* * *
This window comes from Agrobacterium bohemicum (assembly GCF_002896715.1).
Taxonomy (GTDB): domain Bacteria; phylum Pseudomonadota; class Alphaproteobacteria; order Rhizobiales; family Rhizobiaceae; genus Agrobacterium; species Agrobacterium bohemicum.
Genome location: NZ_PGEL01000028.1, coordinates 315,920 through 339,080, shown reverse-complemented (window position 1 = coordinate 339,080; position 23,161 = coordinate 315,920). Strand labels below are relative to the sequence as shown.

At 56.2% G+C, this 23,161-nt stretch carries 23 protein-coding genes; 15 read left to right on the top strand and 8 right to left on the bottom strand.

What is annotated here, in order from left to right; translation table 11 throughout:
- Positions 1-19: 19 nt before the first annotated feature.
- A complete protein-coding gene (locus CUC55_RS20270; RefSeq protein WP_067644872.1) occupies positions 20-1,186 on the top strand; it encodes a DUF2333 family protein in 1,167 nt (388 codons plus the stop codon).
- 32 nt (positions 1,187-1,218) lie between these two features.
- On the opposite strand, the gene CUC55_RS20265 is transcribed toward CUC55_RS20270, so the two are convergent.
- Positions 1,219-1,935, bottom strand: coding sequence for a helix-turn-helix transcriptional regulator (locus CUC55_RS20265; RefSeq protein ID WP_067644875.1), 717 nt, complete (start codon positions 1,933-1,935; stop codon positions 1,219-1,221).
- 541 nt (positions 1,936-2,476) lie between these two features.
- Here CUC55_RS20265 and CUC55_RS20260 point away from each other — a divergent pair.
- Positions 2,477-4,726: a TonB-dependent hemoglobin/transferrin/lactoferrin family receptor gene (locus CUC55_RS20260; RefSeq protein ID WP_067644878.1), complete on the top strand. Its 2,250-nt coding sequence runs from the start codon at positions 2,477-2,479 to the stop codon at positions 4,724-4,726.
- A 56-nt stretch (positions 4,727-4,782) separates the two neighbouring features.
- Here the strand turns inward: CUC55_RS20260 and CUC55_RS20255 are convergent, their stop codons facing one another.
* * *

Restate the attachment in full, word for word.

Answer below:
This window comes from Agrobacterium bohemicum (assembly GCF_002896715.1).
Taxonomy (GTDB): domain Bacteria; phylum Pseudomonadota; class Alphaproteobacteria; order Rhizobiales; family Rhizobiaceae; genus Agrobacterium; species Agrobacterium bohemicum.
Genome location: NZ_PGEL01000028.1, coordinates 315,920 through 339,080, shown reverse-complemented (window position 1 = coordinate 339,080; position 23,161 = coordinate 315,920). Strand labels below are relative to the sequence as shown.

At 56.2% G+C, this 23,161-nt stretch carries 23 protein-coding genes; 15 read left to right on the top strand and 8 right to left on the bottom strand.

What is annotated here, in order from left to right; translation table 11 throughout:
- Positions 1-19: 19 nt before the first annotated feature.
- A complete protein-coding gene (locus CUC55_RS20270; RefSeq protein WP_067644872.1) occupies positions 20-1,186 on the top strand; it encodes a DUF2333 family protein in 1,167 nt (388 codons plus the stop codon).
- 32 nt (positions 1,187-1,218) lie between these two features.
- On the opposite strand, the gene CUC55_RS20265 is transcribed toward CUC55_RS20270, so the two are convergent.
- Positions 1,219-1,935, bottom strand: coding sequence for a helix-turn-helix transcriptional regulator (locus CUC55_RS20265; RefSeq protein ID WP_067644875.1), 717 nt, complete (start codon positions 1,933-1,935; stop codon positions 1,219-1,221).
- 541 nt (positions 1,936-2,476) lie between these two features.
- Here CUC55_RS20265 and CUC55_RS20260 point away from each other — a divergent pair.
- Positions 2,477-4,726: a TonB-dependent hemoglobin/transferrin/lactoferrin family receptor gene (locus CUC55_RS20260; RefSeq protein ID WP_067644878.1), complete on the top strand. Its 2,250-nt coding sequence runs from the start codon at positions 2,477-2,479 to the stop codon at positions 4,724-4,726.
- A 56-nt stretch (positions 4,727-4,782) separates the two neighbouring features.
- Here the strand turns inward: CUC55_RS20260 and CUC55_RS20255 are convergent, their stop codons facing one another.